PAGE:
But the Pulitzer committee, comprised of leading American newspaper editors and officials, once again took an emphatic position in the cause of the public's right to know what its officialdom is doing in secret in its name. Gellman said his team "consulted with the responsible officials on every story and held back operational details. But we were not prepared to withhold the secret policy decision the government is making for us and surveillance it's directing against us."
Read more about the controversy here.
More from the media on Barton Gellman et al.'s Pulitzer Prize win, and what it means for Edward Snowden's revelations.
But Barton Gellman of the Post eventually convinced me that it was impossible to explain the NSA’s “back door” collection of data on Americans — information scooped up overseas that would have been illegal to collect inside the United States — without describing where it came from.
Bart Gellman is by no means done with reporting on the NSA. His stories for The Washington Post won a Public Service Pulitzer today, a prize he and collaborators, including Ashkan Soltani and Laura Poitras, shared with The Guardian for their reporting on Edward Snowden’s revelations. “Look, there are more great stories to do, and I have a book to write, so I will be on this subject for time to come,” Gellman said by phone.
Century Foundation senior fellow Barton Gellman shared journalism’s top prize today. The Pulitzer committee awarded its public service medal to The Washington Post and The Guardian for their respective coverage of the National Security Agency’s massive surveillance program. Gellman, who led the Post’s coverage, based much of his reporting on documents leaked by Edward Snowden, a former NSA contractor now living in exile in Russia.READ MORE
Many articles in the past few weeks were dedicated to the return of Glenn Greenwald and Laura Poitras to the states, the nomination of the Washington Post and the Guardian US for Pulitzer Prizes, and TCF senior fellow Barton Gellman's receipt of a Polk Award, also alongside Poitras and Greenwald. Below are a few excerpts from the coverage.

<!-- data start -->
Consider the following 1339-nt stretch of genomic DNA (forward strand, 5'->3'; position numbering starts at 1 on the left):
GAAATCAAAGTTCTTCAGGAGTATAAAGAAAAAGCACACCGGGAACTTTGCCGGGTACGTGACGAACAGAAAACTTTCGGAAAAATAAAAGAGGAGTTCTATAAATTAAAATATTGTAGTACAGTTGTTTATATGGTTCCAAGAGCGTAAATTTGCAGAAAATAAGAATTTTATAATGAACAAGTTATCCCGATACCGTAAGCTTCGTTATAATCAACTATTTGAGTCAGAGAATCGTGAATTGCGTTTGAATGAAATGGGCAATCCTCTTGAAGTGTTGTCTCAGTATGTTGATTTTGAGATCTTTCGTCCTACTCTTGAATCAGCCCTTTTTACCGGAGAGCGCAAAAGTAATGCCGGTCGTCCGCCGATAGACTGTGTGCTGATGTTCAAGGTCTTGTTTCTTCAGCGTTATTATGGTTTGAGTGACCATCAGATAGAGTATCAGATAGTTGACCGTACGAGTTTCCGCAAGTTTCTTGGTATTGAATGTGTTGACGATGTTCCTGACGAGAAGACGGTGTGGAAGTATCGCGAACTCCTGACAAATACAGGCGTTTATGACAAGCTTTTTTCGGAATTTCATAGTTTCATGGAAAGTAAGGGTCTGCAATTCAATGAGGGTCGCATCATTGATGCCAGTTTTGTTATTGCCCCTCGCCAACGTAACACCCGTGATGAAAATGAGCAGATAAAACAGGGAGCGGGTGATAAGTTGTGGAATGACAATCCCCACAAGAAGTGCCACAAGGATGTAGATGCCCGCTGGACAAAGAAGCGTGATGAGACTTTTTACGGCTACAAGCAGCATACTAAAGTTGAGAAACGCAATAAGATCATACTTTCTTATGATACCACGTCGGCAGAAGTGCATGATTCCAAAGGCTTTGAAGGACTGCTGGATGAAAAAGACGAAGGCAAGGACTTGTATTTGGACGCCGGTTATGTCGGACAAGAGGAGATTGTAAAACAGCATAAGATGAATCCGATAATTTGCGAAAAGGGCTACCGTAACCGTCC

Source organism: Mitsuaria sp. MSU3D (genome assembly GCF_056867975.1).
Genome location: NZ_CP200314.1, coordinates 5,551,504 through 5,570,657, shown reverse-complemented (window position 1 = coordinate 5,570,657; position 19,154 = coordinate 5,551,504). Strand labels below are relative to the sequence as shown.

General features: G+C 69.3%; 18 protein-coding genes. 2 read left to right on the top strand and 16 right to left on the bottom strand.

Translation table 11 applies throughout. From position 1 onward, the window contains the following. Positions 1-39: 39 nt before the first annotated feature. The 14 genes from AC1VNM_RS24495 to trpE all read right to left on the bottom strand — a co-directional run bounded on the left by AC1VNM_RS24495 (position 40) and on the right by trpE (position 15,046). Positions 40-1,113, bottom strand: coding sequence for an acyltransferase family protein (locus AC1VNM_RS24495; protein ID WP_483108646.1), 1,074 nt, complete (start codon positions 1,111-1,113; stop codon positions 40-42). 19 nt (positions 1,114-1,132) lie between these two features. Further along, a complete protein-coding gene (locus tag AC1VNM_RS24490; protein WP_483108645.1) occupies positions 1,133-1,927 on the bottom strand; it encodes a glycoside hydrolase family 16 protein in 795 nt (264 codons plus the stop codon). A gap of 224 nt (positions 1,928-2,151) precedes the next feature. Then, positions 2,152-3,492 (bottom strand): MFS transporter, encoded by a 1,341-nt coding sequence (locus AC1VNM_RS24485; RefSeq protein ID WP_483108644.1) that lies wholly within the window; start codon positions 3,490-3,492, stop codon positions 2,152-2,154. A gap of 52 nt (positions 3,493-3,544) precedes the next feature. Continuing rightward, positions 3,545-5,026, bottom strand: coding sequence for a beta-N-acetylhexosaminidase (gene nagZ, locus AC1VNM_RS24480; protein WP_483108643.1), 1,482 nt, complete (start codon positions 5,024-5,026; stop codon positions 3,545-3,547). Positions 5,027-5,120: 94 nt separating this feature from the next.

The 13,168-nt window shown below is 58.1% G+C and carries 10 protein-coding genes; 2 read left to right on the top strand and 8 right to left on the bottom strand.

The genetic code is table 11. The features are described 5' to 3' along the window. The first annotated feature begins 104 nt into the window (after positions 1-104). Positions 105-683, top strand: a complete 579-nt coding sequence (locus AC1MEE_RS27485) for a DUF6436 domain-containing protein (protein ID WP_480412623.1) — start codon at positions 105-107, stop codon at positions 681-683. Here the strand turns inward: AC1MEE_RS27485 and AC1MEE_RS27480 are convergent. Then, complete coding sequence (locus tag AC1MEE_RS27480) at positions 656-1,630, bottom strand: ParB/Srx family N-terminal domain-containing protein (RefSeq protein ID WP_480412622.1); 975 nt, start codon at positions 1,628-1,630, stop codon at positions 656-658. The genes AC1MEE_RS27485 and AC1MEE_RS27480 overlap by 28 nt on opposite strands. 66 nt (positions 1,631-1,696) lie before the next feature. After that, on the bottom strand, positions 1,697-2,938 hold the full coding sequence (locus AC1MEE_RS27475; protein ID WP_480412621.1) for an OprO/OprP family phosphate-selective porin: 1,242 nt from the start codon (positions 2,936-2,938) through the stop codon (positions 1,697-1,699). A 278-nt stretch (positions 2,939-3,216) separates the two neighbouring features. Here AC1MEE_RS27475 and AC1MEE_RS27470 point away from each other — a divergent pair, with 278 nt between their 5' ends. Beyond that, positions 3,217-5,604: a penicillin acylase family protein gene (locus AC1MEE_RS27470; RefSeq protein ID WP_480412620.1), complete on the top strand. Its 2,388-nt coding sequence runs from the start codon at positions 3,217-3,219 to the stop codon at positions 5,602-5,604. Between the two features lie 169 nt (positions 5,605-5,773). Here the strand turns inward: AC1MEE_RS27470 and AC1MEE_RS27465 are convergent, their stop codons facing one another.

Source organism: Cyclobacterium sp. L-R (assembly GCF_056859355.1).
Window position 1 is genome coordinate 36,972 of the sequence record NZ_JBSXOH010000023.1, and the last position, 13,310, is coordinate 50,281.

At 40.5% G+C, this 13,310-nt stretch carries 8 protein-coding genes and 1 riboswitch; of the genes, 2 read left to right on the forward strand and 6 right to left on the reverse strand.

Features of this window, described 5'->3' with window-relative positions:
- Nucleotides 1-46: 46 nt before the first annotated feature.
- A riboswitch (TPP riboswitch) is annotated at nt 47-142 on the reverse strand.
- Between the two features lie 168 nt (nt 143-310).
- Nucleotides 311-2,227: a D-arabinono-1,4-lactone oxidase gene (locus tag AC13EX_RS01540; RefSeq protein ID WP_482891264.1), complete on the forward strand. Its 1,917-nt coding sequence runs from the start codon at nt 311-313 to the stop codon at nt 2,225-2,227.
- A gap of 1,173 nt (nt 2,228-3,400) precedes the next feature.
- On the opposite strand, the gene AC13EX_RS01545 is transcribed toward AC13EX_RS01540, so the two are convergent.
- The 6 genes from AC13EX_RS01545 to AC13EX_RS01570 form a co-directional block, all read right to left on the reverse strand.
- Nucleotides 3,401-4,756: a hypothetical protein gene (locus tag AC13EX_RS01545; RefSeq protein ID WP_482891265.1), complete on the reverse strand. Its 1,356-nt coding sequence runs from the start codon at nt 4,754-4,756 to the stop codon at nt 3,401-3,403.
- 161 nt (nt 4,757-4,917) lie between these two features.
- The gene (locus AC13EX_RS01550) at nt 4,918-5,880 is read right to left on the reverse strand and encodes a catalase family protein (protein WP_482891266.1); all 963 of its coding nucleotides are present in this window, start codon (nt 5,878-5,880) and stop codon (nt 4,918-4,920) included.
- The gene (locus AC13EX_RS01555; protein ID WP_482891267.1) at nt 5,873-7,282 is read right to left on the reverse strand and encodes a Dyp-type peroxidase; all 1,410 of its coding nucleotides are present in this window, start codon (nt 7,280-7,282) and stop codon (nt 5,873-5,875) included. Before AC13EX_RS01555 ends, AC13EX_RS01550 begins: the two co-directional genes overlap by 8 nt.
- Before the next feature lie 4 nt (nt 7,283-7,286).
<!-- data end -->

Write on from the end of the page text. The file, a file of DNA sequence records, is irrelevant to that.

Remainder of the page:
From New York magazine:
If America’s spy agencies were monitoring the ballroom of the Roosevelt Hotel today — and who’s to say they weren’t? — they certainly got an earful. The occasion, the annual George Polk Awards in Journalism, drew an impressive collection of intelligence world scourges. There was New York Times reporter James Risen, who is fighting an order to testify against a former CIA officer who allegedly was a source. There was Barton Gellman, who was being honored for publishing some of Edward Snowden’s leaks in the Washington Post. There was Alan Rusbridger, editor of the Guardian, whose paper was instrumental in bringing the surveillance story to light in the face of threats from the British government. But the really high-value targets were running late.
From Huffington Post:
Greenwald drew a distinction between his situation and that of Gellman, who has not been been similarly singled out by the government. Gellman, who didn't meet with Snowden in Hong Kong but interviewed him later in Moscow, has continued to live in the U.S. while reporting for The Washington Post. Greenwald and Poitras, however, have lived abroad the entire time and have published these documents with news outlets worldwide.
That money could go a long way toward helping journalists — and others — stay away from the snoops. Reporters, after all, aren’t always the most tech-savvy people. As Washington Post reporter Barton Gellman told the Freedom of the Press Foundation, “Tails puts the essential tools in one place, with a design that makes it hard to screw them up. I could not have talked to Edward Snowden without this kind of protection. I wish I’d had it years ago.”
Read the entire article at Wired.
With Robert McNamara in The Fog of War, the filmmaker captured a painful redemption bid. But the star of The Unknown Known doesn't think he needs redemption at all.READ MORE
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